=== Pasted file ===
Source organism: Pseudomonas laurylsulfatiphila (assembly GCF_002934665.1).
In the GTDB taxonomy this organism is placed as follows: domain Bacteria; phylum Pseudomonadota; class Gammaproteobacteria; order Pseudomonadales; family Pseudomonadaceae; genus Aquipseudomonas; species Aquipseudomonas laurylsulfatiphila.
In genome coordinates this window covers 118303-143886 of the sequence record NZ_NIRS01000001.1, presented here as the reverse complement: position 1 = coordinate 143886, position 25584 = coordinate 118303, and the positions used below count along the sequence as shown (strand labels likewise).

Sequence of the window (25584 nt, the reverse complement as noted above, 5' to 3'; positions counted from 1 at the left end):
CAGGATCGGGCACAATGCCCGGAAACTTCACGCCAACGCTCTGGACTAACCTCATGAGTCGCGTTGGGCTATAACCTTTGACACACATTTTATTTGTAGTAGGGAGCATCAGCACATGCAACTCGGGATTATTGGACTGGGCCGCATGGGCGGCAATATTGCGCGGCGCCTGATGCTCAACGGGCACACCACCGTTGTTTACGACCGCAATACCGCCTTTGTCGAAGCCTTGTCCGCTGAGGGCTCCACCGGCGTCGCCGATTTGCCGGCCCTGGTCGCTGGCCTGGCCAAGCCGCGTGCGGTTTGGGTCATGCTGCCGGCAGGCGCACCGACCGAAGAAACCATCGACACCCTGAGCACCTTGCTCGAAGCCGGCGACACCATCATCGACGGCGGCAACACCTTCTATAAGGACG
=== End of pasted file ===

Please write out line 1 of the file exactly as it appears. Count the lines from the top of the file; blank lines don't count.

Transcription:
Source organism: Pseudomonas laurylsulfatiphila (assembly GCF_002934665.1).